Tue | Jun 2, 2020

Olympians become trainers to help those stranded at home

Published:Thursday | April 9, 2020 | 10:23 AM
In this file photo dated Monday, September 30, 2019, Shelly-Ann Fraser-Pryce of Jamaica, gold medalist in the women's 100 meters, reacts during the medal ceremony at the World Athletics Championships in Doha, Qatar. (AP Photo/Nariman El-Mofty, FILE)

DÜSSELDORF, Germany (AP) — Moving from the track to the living room, many athletes around the world are doing their bit to boost public health during the coronavirus pandemic.

There’s been an explosion of athletes offering free online fitness classes and tips to an audience isolated at home.

It helps others keep fit, and especially for sports like track and field, it’s a way to stay relevant in a year without the Olympics.

“The onus is all now on the parents and for kids you’re stuck in whatever space you’ve got at home,” former marathon world record holder Paula Radcliffe, who is preparing an upcoming online class for World Athletics, told The Associated Press.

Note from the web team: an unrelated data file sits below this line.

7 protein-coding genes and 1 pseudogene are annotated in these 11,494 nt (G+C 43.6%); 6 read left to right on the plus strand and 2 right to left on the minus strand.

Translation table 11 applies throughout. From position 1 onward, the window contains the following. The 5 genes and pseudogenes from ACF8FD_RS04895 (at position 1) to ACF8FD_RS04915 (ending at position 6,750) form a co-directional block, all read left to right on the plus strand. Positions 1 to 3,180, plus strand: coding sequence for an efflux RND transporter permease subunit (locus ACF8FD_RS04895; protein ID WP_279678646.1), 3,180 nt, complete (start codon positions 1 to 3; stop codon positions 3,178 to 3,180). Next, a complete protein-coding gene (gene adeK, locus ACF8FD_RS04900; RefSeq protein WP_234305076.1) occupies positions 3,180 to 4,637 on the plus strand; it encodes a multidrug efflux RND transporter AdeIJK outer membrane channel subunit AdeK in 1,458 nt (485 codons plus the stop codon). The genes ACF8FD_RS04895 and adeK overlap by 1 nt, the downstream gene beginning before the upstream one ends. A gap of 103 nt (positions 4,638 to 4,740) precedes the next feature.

Besides Radcliffe, other Olympic athletes involved include two-time 100-meter champion Shelly-Ann Fraser-Pryce of Jamaica, who is reading her children’s book, and 2012 100 hurdles champion Sally Pearson of Australia, leading a prenatal workout class.

The trend spans sports and countries.

England cricket player Jos Buttler has been demonstrating pilates exercises on Instagram with his wife Louise, a professional trainer.

Sometimes he’s even done it in full gear, with helmet, pads and bat.

In Germany, world long jump champion Malaika Mihambo led an after-school sports club for young children. Now she’s taken it online, with daily German-language YouTube workouts packed with motivational chat for the kids she calls her “world champions.”

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